In Jericho Atrium Associates v. Travelers Property Cas. Co. of America, the Appellate Division, Second Department, recently dealt with the interesting issue as to whether a loss that takes place outside of the policy period is covered despite the fact that the loss was caused by the insured’s conduct during the policy period. The insured owned a commercial building that was insured under a liability policy issued by Travelers Property Casualty Company. The insured sold the building, and requested that Travelers remove the premises from coverage under the policy. Travelers complied, but only 10 days later someone slipped and fell on the premises suffering alleged injury. That individual then sued the insured and the new owner. Travelers disclaimed coverage, and the insured commenced a third-party action against Travelers seeking a declaration that Travelers owed coverage for the lawsuit.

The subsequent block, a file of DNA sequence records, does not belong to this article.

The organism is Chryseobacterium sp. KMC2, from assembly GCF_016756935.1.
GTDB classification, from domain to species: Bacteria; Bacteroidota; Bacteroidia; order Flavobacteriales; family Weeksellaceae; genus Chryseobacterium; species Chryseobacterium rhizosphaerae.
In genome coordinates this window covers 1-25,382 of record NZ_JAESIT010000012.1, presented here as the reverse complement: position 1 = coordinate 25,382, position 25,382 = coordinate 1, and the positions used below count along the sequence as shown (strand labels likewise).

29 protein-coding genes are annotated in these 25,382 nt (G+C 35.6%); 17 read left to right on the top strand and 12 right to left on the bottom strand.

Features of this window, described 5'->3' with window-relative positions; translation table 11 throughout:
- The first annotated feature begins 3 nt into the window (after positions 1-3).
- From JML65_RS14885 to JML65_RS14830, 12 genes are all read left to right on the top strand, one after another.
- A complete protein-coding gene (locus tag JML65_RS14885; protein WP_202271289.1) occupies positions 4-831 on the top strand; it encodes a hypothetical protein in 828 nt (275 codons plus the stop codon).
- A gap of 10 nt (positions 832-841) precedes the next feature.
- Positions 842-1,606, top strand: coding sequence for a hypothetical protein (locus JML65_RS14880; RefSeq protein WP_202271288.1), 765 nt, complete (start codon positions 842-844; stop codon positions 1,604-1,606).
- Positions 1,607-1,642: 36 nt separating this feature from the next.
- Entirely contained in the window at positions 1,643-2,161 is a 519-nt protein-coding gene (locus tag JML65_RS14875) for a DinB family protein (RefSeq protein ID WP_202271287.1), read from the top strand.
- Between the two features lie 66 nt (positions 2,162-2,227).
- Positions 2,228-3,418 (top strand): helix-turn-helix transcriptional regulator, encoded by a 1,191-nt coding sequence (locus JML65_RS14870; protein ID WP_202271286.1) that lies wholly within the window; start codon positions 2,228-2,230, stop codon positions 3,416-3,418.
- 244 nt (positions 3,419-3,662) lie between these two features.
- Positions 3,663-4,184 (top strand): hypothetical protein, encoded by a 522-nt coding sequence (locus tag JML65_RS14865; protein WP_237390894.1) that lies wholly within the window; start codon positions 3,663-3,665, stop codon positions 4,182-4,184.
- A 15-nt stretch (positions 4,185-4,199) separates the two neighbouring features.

The insured argued that there was coverage because the injured claimant alleged that the accident was caused by a dangerous condition that existed on the premises when the insured still owned the property, when it was still insured by Travelers. The trial court found in favor of the insured, declaring that the insured was entitled to coverage under Traveler’s policy.
But the Second Department reversed the trial court, and ruled that Travelers did not have a duty to defend or indemnify the insured. The Court rejected the insured’s argument, holding that “[s]ince the policy predicates coverage upon the sustaining of bodily injury during the policy period, it is immaterial that the negligent acts which allegedly caused the occurrence took place while the policy covering the premises was still in effect.” Accordingly, the Court ruled that the occurrence did not take place during the policy period.
Thanks to Steve Kaye for his contribution to this post. If you would like more information, please write to Mike Bono.